It goes without saying that Rep. Ruben Kihuen (D-NV) and other Members of Congress are where they are today politically thanks in large part to Hillary Clinton’s husband, the Oval Office desk, an intern, a cigar and a certain blue-stained dress. Ick.
That infamous ending began with a string of multiple allegations of sexual misconduct and abuse – including assault (“You better get some ice for that”) and rape – by numerous women, all of whom were credible and, according to feminist lore, were supposed to be believed.
Yet Hillary stood by her man, feminists defended him and Democrats protected him. So Bill got off, so to speak. But now the pendulum has swung.
Allegations without substantiation of inappropriate behavior from 40 years ago have been leveled against Alabama U.S. Senate candidate Roy Moore, who hasn’t been accused of actions even remotely similar to those of Bubba before him.
And that, combined with the ongoing purge of Hollywood tycoons and media giants, has opened the floodgates on Capitol Hill with plenty of other shoes yet to drop – especially once the identities of the players being protected by that secret congressional “shush” fund are inevitably revealed.
But there are three dangerous potential side effects looming…
1.) Over-reaction. In Kihuen’s case he’s been accused of propositioning a young woman of his same age for dates and dalliances and twice allegedly “touched her thighs.” It made her feel “uncomfortable.”
This is not sexual assault. No cigars were harmed. No one needed to put ice on a busted lip. No DNA tests on a dress.
This was a twenty-something guy with raging hormones trying to get lucky and being shot down. It was stupid to pursue such an “office romance,” especially in politics. But does it rise to the level of forced resignation? Or is this an example of making a mountain out of a molehill?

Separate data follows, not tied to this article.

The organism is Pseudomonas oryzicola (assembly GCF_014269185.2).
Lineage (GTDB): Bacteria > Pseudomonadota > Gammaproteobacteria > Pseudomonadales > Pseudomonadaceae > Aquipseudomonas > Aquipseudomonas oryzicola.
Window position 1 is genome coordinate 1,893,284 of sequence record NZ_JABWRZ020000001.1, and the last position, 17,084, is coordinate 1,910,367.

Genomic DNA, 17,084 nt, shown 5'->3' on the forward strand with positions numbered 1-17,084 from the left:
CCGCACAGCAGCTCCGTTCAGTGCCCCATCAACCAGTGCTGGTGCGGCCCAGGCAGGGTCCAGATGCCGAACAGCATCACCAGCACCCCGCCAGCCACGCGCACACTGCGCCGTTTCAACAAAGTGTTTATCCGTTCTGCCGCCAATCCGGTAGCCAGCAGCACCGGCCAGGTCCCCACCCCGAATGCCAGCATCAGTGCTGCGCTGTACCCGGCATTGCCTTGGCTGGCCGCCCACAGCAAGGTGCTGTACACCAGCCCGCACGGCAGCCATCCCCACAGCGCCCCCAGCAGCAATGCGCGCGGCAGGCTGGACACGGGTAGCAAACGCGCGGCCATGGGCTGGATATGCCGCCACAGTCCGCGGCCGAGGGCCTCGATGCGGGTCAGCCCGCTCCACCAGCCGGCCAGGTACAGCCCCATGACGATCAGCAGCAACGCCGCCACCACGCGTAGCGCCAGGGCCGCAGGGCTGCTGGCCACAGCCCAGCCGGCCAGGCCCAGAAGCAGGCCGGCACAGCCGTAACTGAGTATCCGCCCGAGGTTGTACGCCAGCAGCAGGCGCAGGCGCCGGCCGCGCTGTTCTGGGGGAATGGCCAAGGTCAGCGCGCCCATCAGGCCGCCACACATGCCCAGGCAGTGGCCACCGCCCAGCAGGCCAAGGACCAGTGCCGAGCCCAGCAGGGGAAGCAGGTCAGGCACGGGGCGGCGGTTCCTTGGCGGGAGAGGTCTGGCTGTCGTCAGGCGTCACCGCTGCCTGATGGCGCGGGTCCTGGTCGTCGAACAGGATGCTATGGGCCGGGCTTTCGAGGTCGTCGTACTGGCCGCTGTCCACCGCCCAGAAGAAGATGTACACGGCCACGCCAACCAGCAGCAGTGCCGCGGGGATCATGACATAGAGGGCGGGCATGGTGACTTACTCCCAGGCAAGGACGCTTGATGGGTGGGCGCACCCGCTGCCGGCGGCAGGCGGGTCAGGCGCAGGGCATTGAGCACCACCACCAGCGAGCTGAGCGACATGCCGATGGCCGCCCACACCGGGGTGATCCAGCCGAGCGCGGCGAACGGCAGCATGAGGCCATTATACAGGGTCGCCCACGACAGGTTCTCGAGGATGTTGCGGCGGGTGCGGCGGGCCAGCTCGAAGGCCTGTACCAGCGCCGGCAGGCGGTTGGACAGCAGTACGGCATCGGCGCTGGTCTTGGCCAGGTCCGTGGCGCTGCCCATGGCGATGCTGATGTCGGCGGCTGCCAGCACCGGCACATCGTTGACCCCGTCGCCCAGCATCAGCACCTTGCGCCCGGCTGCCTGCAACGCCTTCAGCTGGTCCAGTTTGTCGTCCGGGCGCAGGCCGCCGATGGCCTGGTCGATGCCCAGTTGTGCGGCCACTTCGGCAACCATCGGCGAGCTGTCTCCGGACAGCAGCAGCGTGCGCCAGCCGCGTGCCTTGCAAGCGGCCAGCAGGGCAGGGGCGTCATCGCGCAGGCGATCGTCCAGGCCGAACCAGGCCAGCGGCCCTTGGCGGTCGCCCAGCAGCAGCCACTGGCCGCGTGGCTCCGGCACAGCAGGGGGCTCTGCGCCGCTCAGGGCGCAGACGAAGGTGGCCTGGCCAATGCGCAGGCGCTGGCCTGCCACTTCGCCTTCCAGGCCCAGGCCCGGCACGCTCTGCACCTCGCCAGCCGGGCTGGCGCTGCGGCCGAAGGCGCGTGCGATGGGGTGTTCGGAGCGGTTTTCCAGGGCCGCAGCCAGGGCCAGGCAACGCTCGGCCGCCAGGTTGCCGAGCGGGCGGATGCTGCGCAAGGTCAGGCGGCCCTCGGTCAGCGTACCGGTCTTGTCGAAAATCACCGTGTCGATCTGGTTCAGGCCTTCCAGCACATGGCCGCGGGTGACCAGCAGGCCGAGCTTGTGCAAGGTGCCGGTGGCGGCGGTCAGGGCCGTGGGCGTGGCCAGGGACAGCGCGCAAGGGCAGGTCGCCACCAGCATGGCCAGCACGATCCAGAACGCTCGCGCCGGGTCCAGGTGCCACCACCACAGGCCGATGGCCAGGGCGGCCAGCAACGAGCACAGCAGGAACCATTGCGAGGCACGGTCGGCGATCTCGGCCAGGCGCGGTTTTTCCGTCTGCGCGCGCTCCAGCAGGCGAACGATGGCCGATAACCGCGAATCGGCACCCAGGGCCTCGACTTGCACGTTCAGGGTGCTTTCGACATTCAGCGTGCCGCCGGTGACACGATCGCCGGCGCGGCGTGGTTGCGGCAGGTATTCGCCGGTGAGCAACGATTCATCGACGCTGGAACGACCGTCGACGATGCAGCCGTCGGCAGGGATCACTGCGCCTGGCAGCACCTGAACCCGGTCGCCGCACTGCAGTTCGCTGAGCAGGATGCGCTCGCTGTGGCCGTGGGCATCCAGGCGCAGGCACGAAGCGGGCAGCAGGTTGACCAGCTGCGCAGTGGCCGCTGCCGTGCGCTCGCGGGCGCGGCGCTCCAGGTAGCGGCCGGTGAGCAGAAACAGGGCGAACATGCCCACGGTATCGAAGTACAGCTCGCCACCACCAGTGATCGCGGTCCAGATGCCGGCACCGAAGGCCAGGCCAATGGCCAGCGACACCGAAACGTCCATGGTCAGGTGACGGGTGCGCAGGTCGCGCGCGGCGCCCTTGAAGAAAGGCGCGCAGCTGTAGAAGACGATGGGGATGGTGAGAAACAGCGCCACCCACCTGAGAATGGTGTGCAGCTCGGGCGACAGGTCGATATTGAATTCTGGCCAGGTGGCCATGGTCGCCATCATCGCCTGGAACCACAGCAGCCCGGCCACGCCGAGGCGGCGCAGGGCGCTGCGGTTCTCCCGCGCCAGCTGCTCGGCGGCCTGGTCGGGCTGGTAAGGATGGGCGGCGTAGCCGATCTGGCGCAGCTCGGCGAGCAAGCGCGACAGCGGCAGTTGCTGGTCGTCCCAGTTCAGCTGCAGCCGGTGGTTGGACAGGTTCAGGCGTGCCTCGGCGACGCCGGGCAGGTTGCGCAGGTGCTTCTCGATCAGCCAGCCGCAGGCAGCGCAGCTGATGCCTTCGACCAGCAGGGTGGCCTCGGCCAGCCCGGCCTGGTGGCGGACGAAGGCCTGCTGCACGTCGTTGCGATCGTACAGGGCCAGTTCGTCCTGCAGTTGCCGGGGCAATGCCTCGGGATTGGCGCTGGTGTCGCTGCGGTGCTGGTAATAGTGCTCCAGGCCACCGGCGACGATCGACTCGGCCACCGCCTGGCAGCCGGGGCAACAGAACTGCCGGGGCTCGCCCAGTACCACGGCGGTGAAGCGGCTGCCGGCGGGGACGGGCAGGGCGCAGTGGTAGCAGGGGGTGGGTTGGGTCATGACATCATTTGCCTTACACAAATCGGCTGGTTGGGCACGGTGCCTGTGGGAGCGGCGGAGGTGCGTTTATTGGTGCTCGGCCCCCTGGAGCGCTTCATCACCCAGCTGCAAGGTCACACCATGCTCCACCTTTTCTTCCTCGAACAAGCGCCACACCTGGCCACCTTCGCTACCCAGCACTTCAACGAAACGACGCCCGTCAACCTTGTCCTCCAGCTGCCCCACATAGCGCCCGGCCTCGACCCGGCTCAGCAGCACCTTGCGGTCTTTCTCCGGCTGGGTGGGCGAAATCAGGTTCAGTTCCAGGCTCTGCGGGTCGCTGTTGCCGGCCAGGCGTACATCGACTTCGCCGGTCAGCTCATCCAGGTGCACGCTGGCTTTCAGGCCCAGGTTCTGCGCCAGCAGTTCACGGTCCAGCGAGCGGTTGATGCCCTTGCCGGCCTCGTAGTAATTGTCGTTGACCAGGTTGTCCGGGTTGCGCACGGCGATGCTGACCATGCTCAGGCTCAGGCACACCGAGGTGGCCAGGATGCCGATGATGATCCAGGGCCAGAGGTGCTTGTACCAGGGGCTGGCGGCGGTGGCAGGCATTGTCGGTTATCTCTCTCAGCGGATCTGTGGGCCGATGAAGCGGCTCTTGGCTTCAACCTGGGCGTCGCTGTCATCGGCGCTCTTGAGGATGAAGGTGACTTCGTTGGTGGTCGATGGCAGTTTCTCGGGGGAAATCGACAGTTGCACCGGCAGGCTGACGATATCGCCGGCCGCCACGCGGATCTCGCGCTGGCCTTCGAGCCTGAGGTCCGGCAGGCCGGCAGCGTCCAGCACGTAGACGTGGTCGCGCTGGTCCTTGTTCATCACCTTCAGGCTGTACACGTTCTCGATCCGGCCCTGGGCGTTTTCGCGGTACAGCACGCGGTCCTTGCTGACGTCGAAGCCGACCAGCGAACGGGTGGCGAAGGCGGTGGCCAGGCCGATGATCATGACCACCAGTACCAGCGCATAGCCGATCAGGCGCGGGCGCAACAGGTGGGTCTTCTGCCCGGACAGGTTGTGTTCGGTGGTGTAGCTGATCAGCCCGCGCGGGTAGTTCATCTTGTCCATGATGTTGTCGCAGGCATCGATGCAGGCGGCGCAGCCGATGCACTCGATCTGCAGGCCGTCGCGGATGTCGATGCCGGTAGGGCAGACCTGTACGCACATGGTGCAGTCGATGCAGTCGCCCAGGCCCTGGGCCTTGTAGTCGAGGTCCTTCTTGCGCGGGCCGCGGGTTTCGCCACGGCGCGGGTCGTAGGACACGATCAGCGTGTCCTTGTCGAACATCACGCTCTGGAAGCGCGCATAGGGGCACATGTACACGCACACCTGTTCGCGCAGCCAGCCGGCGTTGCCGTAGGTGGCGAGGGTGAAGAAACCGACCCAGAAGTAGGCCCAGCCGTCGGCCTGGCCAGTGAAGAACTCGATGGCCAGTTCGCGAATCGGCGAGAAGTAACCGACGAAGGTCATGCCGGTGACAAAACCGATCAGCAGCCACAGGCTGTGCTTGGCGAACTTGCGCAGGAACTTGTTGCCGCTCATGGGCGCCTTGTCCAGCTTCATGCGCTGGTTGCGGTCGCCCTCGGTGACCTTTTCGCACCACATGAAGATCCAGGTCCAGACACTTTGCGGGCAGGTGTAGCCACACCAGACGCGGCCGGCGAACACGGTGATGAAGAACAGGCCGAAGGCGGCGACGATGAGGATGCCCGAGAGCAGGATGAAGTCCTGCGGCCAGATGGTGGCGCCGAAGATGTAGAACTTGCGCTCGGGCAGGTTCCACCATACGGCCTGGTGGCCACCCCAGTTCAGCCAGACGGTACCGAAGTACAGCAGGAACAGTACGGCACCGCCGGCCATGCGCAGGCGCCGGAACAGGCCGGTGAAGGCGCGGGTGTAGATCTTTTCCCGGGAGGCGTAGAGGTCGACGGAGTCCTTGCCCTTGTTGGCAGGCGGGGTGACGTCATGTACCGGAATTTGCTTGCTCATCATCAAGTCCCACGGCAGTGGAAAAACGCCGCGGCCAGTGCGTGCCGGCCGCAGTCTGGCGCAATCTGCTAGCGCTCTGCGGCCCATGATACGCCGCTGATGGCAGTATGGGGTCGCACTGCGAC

2.) False claims. They happen. Have happened. And will happen. So this notion that the woman must *always* be believed must always be viewed with at least a modicum of skepticism.
There are, indeed, women who, for a variety of reasons – sometimes revenge over being spurned – will fabricate an accusation which does grievous harm to an innocent man. This is why the current guilty-until-proven-innocent/trial-by-media environment is so potentially dangerous.
3.) Blow-back. It already happens to blacks and Hispanics every day. An employer who has been stung unfairly by a claim of discrimination decides to avoid any possibility of such headaches in the future by simply not hiring minorities – while taking care to reject them for reasons other than race.
Women are now going to be subjected to similar “underground” discrimination. Employers don’t want or need the potential aggravation. It might not be “fair,” but it is reality.
This is not to excuse the truly piggish behavior of the likes of Harvey Weinstein and Al Franken. But every action spurs a reaction. And an over-reaction will have its own consequences. We can all thank Bill and Hillary Clinton for that.